MANILA — The Supreme Court is set to revise its protective writs by next year, the House of Representatives was told on Thursday.
During the deliberation of the judiciary's P56.49 billion budget for next year, House Deputy Minority Leader France Castro inquired about the review of the protective writs like the writ of amparo, writ of habeas corpus, writ of habeas data, and writ of kalayaan.
"Ito po ay sa 18th Congress itong commitment to review writ of amparo... Mga 2 to 3 years ago na itong commitment na ito. Saang level na po ito?" the ACT Teachers party-list representative said during her interpellation.
The Judiciary's budget sponsor, Davao de Oro Second District Rep. Ruwel Peter Gonzaga, spoke in its behalf since non-lawmakers are barred from joining plenary deliberations. He explained that a committee chaired by Senior Associate Justice Marvic Leonen is doing the review.
"Under the reign of Chief Justice Gesmundo, they are about to release the draft of the modification as to the writ of amparos. So when that final draft or the guidelines as to the betterment of the writ of amparo comes out and it will be publicized, and of course, you will be prioritized to be given a copy of that guidelines," Gonzaga replied.
"Lahat po sila na mga writs na kailangang i-review, yun po ang subject ng committee na inuupuan ni Justice Leonen," he added. "The timeline is early next year."
Castro said rules for availing of the protective remedies should be "flexible", since it might be difficult for some people to comply with current setup.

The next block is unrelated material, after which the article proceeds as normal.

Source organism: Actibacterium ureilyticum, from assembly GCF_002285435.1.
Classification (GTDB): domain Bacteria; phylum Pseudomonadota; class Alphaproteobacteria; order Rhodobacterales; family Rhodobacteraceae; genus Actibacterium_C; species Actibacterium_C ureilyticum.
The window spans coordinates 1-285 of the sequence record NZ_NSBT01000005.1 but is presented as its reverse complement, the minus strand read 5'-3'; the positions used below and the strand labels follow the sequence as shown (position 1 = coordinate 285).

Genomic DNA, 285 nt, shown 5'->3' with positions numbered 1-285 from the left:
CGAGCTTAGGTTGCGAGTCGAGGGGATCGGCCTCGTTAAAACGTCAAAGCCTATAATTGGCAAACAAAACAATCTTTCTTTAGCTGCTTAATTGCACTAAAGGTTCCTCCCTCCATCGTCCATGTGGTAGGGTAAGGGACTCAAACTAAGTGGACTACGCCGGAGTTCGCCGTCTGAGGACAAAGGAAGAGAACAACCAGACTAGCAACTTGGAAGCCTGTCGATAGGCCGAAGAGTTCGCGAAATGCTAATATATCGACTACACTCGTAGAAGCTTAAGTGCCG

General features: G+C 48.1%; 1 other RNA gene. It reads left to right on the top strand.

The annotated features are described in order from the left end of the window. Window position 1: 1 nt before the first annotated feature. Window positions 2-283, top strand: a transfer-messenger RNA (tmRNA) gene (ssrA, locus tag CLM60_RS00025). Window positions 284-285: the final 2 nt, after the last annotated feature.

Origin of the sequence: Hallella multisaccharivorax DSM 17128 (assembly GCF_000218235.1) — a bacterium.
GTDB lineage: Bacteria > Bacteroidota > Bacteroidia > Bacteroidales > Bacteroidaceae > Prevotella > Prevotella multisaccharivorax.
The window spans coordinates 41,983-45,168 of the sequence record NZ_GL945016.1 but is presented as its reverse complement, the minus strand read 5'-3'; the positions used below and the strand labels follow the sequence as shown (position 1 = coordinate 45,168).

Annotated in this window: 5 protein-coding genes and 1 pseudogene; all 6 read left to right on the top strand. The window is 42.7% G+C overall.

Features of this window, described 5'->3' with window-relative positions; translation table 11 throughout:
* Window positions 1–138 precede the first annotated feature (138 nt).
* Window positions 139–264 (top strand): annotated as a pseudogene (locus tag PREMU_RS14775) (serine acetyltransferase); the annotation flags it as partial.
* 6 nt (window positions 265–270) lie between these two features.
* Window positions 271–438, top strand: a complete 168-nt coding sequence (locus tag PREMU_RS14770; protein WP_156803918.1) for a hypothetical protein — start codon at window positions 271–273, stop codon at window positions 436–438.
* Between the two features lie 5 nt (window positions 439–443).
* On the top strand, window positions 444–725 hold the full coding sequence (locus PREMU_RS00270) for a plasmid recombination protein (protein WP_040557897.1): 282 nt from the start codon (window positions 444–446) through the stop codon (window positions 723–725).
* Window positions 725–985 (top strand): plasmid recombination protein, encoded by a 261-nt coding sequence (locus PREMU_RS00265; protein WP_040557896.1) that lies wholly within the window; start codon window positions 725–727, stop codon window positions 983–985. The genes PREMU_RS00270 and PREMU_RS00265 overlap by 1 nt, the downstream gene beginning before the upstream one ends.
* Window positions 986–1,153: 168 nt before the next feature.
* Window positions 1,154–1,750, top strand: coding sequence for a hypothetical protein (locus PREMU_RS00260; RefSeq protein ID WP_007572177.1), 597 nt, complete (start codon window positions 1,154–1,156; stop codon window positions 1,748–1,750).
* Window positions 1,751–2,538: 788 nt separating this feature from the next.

"Halimbawa, dapat kasama sa petisyon ang name and personal circumstances ng respondent, the rights violated and how the threat or violation is committed at iba pa," she said.
"So parang it defeats the purpose ng pagkuha ng proteksyon mula sa Korte Suprema kasi pahihirapan niyo pa yung nagpepetisyon for writ of amparo dio sa mga hinahanap pa. Paano niyo naman malalaman yung pangalan nung mga magsu-surveillance o yung mga nagtitiktik sa mga tao halimbawa?"
Gonzaga said petitioners need good lawyers.
"Kung magaling po ang pagkagawa ng petisyon, of course everything will be given by the court in favor of the petitioner. Pero 'pag kulang naman po yung prinesenta na mga sitwasyon or factual allegations in the complaint, di naman talaga bibigyan ng korte ng pabor yan," he said.
Castro lamented that some of those who wanted to avail of protective writs were unsuccessful until they had died.
Gonzaga noted that applicants have other options besides the Supreme Court, namely the Court of Appeals and the lower courts. But there are some instances where a protective writ cannot be granted, he said.
"I think the Supreme Court or the Judiciary is fair very fair enough on this issue at hand," Gonzaga said.
Castro urged the Supreme Court on Thursday to act against red-tagging, but she was told this was up to Congress.
"Sana magkaroon naman ng initiative yun, yung sinasabi natin como wala yan doon sa mga violations...baka pwedeng mag-initiative ang judiciary to define itong sinasabi namin na red tagging," Castro said.
"Marami na pong napahamak, marami nang namatay sa ganitong mga nangyayari po."
But Gonzaga noted, "Kahit anong definition ang gawin ng Korte Suprema tungkol sa red-tagging, still the Judiciary the Supreme Court cannot penalize because the Supreme Court cannot make judicial legislation."
"Tayo po ang gagawa ng lehislasyon, ng batas making red-tagging as a crime. Di naman judiciary, di naman si Supreme Court ang gagawa ng batas para diyan," he added.
Castro expressed frustration and impatience with the Judiciary's actions against red tagging. But Gonzaga explained that it is not a crime that can be penalized by the judicial system, though it can be remedied by the writ of amparo.